SANCHEZ: McLean is now awaiting a preliminary hearing on his case, scheduled for later this month.

Rick Sanchez, CNN, Atlanta.

(END VIDEO) S. O'BRIEN: The boy's mother says that after her son was killed, she checked his cell phone. She says she found 13 text messages from the 30-year-old counselor saying things like, "Come home, baby," "I love you," "you're so beautiful."

A disturbing story there - Miles.

M. O'BRIEN: As the fifth year of the Iraq war begins, another casualty of the war - families torn apart because of the relentless violence. We'll tell you one family's sad tale on this, the fourth anniversary of the invasion.

And lost in the woods. An intense search is underway this morning for a missing Boy Scout in North Carolina.

You're watching AMERICAN MORNING, the most news in the morning, right here.


S. O'BRIEN: Welcome back, everybody. The most news in the morning is right here on CNN.

The war in Iraq enters its fifth year today.

A new CNN opinion research poll shows that 32 percent of Americans support the mission. That's down 40 points since 2003.

And for the first time in 20 years, the Supreme Court is hearing a case on student free speech. And Alaska man says his right to free speech was violated when his principal suspended after he unfurled a banner that read "Bong hits for Jesus" at a school event.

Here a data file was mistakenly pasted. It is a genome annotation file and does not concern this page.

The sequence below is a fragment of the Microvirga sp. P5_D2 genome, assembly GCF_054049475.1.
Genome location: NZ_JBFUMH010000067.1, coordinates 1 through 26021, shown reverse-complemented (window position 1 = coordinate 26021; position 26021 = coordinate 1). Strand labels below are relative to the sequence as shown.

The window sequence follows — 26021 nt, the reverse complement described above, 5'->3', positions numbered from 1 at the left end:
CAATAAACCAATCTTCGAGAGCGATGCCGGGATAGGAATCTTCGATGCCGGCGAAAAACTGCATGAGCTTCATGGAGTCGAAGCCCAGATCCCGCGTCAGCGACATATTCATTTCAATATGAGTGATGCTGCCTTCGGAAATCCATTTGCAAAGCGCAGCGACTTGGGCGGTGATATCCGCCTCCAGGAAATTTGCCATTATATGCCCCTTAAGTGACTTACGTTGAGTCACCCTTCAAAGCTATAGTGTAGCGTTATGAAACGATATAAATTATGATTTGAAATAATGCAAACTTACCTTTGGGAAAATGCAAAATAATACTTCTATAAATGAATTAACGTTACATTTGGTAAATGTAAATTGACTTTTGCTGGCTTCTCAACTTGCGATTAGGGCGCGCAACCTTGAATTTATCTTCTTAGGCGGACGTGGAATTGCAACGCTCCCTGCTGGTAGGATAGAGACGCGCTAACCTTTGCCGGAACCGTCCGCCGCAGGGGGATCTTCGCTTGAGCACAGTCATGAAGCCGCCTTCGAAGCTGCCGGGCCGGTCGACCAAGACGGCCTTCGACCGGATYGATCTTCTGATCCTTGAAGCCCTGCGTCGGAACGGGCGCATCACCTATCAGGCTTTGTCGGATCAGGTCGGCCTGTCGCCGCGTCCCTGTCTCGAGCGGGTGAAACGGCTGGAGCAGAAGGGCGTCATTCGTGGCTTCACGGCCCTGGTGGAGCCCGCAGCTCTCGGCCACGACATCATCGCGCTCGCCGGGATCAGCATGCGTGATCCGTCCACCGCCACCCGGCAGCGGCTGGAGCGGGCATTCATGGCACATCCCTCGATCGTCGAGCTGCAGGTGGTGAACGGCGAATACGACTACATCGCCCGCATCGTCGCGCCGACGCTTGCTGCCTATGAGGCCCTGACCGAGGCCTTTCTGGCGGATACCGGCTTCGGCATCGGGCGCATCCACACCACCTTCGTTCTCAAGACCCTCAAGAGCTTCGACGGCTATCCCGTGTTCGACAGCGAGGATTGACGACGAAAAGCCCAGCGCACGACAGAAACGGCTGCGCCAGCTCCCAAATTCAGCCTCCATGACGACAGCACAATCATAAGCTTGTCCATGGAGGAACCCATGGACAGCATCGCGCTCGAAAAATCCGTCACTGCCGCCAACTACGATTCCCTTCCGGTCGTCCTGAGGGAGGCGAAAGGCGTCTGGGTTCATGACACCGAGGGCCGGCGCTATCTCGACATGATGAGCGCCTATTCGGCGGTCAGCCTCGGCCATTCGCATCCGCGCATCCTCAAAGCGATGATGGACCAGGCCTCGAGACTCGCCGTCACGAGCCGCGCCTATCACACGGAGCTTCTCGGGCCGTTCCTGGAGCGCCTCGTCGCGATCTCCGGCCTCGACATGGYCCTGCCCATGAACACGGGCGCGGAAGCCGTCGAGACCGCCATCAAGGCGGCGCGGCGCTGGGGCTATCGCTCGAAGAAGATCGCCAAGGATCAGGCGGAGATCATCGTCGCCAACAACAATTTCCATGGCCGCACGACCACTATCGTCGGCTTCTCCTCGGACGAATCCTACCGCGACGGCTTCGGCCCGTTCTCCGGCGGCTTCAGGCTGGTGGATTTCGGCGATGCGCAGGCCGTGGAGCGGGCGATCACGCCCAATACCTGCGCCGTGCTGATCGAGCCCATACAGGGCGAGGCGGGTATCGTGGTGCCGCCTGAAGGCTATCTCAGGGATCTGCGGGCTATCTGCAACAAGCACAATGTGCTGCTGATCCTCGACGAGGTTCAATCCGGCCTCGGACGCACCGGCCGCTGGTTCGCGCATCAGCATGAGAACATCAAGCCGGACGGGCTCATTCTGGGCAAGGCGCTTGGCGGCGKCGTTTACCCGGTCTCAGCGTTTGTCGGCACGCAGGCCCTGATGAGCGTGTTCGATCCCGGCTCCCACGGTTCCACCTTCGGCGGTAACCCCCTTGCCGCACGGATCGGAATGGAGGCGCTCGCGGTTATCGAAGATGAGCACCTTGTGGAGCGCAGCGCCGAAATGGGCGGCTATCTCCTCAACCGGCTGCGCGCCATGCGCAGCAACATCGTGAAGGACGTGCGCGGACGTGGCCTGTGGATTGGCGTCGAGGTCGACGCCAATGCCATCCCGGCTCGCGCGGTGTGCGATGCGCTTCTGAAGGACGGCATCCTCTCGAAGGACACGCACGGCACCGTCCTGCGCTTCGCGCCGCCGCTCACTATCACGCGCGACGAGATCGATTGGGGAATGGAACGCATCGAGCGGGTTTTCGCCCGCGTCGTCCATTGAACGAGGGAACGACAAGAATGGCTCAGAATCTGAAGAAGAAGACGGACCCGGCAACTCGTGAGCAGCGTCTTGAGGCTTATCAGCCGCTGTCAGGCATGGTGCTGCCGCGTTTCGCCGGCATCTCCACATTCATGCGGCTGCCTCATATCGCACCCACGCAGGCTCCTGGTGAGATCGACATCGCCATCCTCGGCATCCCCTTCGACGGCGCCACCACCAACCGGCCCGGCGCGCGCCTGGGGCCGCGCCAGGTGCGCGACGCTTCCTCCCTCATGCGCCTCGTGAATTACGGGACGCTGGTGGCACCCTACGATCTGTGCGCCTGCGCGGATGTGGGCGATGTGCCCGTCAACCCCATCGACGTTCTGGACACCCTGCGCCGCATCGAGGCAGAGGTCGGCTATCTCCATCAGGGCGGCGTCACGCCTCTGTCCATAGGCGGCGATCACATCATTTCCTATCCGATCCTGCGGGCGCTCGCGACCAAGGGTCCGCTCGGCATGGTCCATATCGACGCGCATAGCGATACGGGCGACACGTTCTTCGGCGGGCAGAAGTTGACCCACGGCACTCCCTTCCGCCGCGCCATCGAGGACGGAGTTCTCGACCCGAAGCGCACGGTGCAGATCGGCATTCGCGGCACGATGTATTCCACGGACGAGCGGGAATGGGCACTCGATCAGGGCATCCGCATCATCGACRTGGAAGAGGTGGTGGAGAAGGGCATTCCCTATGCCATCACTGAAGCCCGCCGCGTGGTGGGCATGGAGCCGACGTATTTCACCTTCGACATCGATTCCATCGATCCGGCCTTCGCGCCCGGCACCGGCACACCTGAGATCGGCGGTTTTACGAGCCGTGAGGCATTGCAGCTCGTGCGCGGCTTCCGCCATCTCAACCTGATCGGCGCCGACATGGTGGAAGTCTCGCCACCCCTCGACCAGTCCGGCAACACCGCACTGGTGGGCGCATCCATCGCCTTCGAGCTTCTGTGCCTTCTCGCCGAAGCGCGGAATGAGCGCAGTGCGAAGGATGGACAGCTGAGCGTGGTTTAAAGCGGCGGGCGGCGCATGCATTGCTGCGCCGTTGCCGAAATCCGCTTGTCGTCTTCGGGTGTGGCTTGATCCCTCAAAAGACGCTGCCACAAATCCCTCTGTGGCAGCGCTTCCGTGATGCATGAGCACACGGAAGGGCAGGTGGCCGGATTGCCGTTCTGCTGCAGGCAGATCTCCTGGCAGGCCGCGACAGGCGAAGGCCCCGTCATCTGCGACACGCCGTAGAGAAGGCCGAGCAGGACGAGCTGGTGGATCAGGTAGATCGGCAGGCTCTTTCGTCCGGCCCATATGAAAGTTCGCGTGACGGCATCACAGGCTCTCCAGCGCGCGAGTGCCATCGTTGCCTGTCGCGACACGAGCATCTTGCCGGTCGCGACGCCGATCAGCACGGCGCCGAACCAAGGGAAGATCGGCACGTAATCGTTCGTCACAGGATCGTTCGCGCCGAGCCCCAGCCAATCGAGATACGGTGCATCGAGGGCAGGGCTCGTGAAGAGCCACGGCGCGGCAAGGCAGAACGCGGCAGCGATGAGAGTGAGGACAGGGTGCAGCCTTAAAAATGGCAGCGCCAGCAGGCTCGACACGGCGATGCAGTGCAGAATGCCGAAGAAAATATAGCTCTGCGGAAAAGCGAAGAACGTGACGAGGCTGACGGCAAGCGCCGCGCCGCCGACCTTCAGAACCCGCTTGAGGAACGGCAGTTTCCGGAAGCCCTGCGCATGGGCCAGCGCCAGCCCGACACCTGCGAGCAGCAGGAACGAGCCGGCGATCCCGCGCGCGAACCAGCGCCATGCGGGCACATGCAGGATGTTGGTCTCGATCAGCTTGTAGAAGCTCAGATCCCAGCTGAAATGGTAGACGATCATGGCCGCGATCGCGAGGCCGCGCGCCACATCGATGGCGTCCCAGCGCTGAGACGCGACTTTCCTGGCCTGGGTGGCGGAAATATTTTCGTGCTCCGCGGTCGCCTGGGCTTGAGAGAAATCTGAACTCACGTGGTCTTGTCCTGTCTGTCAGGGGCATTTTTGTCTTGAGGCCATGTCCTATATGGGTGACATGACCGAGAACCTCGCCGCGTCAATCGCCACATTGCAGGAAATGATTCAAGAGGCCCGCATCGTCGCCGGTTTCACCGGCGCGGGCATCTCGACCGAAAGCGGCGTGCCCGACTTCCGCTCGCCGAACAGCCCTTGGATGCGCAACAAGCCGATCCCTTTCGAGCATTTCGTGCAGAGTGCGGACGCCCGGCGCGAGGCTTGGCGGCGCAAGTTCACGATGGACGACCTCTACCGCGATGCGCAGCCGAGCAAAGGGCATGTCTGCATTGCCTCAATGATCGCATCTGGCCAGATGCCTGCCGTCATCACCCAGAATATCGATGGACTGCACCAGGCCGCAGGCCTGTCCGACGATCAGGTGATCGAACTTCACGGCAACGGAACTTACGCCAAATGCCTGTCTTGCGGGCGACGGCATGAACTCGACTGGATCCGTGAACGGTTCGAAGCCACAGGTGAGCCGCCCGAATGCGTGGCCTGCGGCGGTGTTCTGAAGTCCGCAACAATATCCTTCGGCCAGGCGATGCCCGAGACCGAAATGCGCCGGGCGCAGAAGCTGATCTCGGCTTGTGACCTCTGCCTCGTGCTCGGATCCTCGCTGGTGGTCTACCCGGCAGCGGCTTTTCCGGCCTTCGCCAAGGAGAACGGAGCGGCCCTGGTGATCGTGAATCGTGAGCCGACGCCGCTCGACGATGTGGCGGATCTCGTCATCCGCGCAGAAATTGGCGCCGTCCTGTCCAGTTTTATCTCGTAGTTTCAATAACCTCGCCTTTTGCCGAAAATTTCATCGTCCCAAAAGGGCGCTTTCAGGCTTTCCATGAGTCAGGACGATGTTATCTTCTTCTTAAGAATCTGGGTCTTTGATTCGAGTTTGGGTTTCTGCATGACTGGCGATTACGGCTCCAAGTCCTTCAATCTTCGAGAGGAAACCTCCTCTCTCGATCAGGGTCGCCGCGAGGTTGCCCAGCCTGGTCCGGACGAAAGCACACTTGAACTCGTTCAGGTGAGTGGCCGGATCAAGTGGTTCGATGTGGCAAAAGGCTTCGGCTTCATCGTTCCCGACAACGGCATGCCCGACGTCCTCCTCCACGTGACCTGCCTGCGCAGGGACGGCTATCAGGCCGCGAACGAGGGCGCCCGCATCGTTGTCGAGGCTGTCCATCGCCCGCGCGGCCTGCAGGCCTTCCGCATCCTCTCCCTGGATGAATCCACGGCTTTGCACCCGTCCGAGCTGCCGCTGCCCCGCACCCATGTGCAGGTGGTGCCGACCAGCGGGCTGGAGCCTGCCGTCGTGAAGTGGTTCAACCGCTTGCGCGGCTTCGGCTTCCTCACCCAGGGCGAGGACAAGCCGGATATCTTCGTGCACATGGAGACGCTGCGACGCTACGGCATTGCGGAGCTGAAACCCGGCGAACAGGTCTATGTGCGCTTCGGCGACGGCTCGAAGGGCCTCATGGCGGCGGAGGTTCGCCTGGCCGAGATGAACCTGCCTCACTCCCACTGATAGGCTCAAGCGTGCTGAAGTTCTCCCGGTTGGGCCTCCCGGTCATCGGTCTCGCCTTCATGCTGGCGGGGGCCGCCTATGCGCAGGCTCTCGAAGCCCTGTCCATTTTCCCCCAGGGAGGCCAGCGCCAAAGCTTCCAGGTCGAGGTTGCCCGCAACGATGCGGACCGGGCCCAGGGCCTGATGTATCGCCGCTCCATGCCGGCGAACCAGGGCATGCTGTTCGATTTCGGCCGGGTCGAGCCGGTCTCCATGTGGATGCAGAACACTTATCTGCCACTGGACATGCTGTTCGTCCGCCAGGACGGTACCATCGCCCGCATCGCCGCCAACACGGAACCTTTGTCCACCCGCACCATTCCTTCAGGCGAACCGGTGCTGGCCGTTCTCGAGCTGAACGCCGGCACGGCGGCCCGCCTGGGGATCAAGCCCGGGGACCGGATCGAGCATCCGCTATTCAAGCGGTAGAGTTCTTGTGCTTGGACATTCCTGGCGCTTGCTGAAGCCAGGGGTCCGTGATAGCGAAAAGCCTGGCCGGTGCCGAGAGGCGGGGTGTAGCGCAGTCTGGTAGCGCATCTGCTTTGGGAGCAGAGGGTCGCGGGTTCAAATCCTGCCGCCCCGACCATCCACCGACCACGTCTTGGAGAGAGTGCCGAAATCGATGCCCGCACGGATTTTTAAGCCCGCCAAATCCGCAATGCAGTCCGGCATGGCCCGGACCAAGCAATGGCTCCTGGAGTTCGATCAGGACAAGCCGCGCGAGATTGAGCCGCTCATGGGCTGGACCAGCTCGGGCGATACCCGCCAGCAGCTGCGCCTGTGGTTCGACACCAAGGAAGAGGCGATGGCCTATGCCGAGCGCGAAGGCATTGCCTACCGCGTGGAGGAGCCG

M. O'BRIEN: All right. Let's talk about US Airways.

US Airways kind of had a JetBlue moment over the weekend. And if you're watching at a terminal in Philly, we're sorry.

Ali Velshi is here "Minding Your Business" about five minutes before the top of the hour. How are they going to get themselves out of this one?

ALI VELSHI, CNN BUSINESS CORRESPONDENT: Well, we're just trying to get a confirmation on how bad it was. As of last night, about 100,000 passengers were still stranded system-wide at US Airways.

A bunch of airlines, particularly those operating out of the northeast, had lots of problems, obviously, on Friday and Saturday. Those are weather-related problems.

JetBlue successfully canceled a lot of its flights, rather than have people waiting around. As you know, people were waiting around on other flights.

US Air seemed to get hit worse than others for a few reasons. One is, Philly was pretty busy, people thinking they could dodge other traffic in the middle east went to Philly.

That ice hit it, and they operate about 800 flights a day out of Philly. So, the system-wide problems at US Air started to become a problem.

And then you had full flights because of spring break, so they didn't have the capacity to move people around.